Bradley's book is written with such good humour that one hesitates to carp, but I have to say I remain unconvinced by some of the remarks made in the "male insects" chapter, and wonder if he is always alert to an ironic tone. Gilbert can almost always be taken at face value, but that is a general problem with irony. How do you really know when someone is saying one thing, yet meaning another? Bakhtin devoted much theoretical attention to places in literature where a representing discourse is at odds with the intentions of a represented discourse (Discourse in the Novel, 1935), but failed to describe an easy way of discerning this clash between what a character says and what an author intends. Bradley accuses Gilbert of being a misogynist, and declares, "some of the most moving and memorable passages in his dialogue are on the theme of male bonding" (96). He gives, as a "supreme example," a scene from Iolanthe between Lords Tolloller and Mountararat. But let us look at part of that scene. Tolloller has just informed his friend that, because of a family tradition, he will be compelled to fight him to the death if he robs him of the girl he loves:
TOLLOLLER: You are very dear to me, George. We were boys together — at least I was. If I were to survive you, my existence would be hopelessly embittered.
MOUNTARARAT: Then, my dear Thomas, you must not do it. I say it again and again — if it will have this effect upon you, you must not do it. No, no. If one of us is to destroy the other, let it be me! [Iolanthe, Act II]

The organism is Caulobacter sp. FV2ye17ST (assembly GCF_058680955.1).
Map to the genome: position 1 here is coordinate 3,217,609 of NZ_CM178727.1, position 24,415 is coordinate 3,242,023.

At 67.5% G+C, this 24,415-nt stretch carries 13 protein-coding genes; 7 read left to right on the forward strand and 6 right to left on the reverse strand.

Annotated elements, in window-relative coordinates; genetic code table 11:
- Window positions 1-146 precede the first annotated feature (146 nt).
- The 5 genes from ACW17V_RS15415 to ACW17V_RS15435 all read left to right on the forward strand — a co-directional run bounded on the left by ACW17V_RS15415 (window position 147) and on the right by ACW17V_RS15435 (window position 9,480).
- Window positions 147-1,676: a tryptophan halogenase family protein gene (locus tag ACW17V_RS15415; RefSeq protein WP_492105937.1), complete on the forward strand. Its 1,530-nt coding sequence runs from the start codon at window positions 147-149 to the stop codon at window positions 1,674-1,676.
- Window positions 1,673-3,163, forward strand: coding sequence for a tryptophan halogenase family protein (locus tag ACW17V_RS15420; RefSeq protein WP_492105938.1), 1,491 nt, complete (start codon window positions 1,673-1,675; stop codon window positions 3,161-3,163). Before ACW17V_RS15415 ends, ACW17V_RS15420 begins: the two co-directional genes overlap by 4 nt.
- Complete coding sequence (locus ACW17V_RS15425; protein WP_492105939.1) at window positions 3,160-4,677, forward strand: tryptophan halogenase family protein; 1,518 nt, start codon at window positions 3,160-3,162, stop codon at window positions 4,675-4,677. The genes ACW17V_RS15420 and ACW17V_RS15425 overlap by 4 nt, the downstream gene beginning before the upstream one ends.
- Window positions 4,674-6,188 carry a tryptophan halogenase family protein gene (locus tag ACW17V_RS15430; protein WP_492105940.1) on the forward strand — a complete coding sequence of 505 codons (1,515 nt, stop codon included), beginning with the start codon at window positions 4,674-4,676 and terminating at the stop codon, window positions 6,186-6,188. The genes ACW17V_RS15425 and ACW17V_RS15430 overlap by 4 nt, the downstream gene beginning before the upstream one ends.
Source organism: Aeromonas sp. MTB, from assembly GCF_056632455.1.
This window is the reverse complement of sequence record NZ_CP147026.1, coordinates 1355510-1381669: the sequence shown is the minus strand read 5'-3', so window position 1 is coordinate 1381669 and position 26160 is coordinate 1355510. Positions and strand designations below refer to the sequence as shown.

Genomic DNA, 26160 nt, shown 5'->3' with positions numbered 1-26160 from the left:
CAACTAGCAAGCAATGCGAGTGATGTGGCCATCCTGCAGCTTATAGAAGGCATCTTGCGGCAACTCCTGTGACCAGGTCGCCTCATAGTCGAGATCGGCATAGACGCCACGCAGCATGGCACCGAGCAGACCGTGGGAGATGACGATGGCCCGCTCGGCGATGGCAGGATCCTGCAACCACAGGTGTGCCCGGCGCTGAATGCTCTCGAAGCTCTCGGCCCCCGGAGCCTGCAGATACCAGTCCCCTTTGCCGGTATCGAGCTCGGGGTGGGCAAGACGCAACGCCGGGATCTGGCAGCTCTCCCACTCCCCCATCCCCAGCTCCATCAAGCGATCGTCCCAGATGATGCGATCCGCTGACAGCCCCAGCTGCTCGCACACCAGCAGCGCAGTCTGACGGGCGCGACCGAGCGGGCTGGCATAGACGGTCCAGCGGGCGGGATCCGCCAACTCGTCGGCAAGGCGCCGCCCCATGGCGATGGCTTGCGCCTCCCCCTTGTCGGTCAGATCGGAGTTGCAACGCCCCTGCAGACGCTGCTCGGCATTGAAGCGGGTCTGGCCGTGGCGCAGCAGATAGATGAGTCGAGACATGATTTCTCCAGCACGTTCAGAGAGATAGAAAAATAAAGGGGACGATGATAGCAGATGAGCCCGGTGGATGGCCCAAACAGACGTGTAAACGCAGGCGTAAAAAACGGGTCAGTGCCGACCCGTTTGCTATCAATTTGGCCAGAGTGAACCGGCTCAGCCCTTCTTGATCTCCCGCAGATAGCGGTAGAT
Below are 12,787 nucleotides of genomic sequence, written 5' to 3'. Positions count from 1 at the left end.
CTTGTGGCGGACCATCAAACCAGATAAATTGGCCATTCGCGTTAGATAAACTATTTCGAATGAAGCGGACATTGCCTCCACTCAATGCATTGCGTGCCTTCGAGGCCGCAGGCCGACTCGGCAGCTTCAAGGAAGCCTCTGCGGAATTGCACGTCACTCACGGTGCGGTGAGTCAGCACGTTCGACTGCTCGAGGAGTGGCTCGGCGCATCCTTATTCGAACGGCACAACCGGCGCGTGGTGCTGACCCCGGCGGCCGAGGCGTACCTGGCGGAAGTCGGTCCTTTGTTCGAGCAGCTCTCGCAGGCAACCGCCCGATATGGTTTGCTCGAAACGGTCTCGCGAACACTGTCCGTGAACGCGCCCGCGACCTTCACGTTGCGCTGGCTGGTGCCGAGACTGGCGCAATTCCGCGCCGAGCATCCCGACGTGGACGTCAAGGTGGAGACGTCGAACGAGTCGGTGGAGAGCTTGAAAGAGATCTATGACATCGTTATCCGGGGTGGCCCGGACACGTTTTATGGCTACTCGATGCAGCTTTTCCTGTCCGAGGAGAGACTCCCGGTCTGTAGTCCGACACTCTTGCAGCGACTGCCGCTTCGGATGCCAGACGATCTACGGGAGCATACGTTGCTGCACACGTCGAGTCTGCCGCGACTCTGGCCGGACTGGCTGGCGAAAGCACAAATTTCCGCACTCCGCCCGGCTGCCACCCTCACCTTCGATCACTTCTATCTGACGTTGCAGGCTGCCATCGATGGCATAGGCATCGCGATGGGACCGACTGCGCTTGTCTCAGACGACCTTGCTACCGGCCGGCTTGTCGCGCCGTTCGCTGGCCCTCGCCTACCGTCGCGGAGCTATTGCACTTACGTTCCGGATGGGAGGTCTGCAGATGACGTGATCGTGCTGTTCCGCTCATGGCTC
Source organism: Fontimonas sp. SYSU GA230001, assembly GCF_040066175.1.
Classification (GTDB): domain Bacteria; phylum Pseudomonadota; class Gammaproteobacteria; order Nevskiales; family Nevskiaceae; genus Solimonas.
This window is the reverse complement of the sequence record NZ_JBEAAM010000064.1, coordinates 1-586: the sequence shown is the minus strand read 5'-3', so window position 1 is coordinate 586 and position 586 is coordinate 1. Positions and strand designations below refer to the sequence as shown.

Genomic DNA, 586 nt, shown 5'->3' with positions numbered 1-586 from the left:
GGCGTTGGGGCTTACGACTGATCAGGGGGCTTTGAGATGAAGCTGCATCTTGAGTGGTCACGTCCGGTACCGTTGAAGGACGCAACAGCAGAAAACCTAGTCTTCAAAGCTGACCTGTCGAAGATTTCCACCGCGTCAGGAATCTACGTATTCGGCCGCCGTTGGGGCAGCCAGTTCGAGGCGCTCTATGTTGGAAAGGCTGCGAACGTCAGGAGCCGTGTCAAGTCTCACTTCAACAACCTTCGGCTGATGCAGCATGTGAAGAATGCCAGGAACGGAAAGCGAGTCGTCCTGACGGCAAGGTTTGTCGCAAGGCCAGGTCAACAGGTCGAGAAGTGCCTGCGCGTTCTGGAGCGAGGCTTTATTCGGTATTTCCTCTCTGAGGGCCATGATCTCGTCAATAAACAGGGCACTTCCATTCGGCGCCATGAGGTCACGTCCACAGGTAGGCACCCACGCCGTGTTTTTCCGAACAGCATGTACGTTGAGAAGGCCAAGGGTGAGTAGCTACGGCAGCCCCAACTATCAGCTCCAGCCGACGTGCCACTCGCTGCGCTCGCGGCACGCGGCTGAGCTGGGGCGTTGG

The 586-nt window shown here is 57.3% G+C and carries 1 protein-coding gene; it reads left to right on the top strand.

I'm not sure that this is a moving example of male bonding—though it is certainly memorable. I'm not sure, either, that Gilbert's male characters are "much more appealing, interesting, and attractive figures than the women" (97). He quotes Susannah Herbert on the "tragic" qualities of Gilbert's spinsters. However, to me, they appear defiant, rebellious, witty, and subversive — and if that seems too much of a male opinion, read Jane W. Stedman on this subject (W. S. Gilbert: A Classic Victorian and his Theatre (Oxford, 1996)). For me, the misfits, male and female, are the great Gilbert and Sullivan characters: Ko-Ko and Katisha in Mikado, Bunthorne and Jane in Patience. I also believe too much can be made about Gilbert's being a man's man: he once told a friend that his wife was "his centre of every bit of happiness he had, his only peace, his only safety, his guardian angel, the only person he trusted unchangingly" (see Stedman, op. cit. 51, and Michael Ainger, Gilbert and Sullivan: A Dual Biography (New York, 2002, 70).
Bradley summarizes the remarkable story of the D'Oyly Carte Company's control over performances until copyright expired in 1961. Has there been any other body of stage works, I wonder, in which the original director's instructions (that is, Gilbert's) have been copyrighted for so long? Bradley counters the common supposition that it was downhill for D'Oyly Carte from 1961 on, by praising their recordings and citing their acclaimed revival of Utopia Limited. Yet, their standards of production were in decline in the 1970s, though this was caused in large measure by financial problems. To its shame, the Arts Council denied the company help, and it folded in 1982, after 107 years in existence. A new company was founded following Bridget D'Oyly Carte's death, thanks to a legacy she left for that purpose, supplemented by money raised by the Friends of D'Oyly Carte, and a grant from Michael Bishop of British Airways. In the eyes of traditionalists, the new company had too much in the way of gaudiness, gimmickry, and sales talk. These enterprising features did not prevent its demise, however, and Bradley puts that down to its being a victim of cultural snobbery — adding that this is why the UK will never have an equivalent of the Vienna Volksoper.